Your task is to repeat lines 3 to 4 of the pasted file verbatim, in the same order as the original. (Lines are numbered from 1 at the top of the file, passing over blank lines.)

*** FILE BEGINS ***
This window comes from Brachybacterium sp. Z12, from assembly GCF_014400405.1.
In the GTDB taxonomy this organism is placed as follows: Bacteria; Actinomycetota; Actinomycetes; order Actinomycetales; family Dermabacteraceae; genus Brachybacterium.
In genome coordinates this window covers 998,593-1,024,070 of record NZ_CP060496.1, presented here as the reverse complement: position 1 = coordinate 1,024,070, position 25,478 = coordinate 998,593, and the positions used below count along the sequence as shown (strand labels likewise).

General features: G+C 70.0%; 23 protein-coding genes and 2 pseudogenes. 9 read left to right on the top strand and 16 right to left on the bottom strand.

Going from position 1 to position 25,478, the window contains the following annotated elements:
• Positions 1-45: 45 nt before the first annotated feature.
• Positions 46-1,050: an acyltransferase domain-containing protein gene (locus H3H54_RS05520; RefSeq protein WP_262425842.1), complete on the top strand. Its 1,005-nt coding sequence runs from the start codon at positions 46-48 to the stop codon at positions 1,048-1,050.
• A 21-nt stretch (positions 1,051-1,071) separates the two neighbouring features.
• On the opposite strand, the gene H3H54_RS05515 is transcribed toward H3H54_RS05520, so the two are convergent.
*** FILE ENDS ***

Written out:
In genome coordinates this window covers 998,593-1,024,070 of record NZ_CP060496.1, presented here as the reverse complement: position 1 = coordinate 1,024,070, position 25,478 = coordinate 998,593, and the positions used below count along the sequence as shown (strand labels likewise).

General features: G+C 70.0%; 23 protein-coding genes and 2 pseudogenes. 9 read left to right on the top strand and 16 right to left on the bottom strand.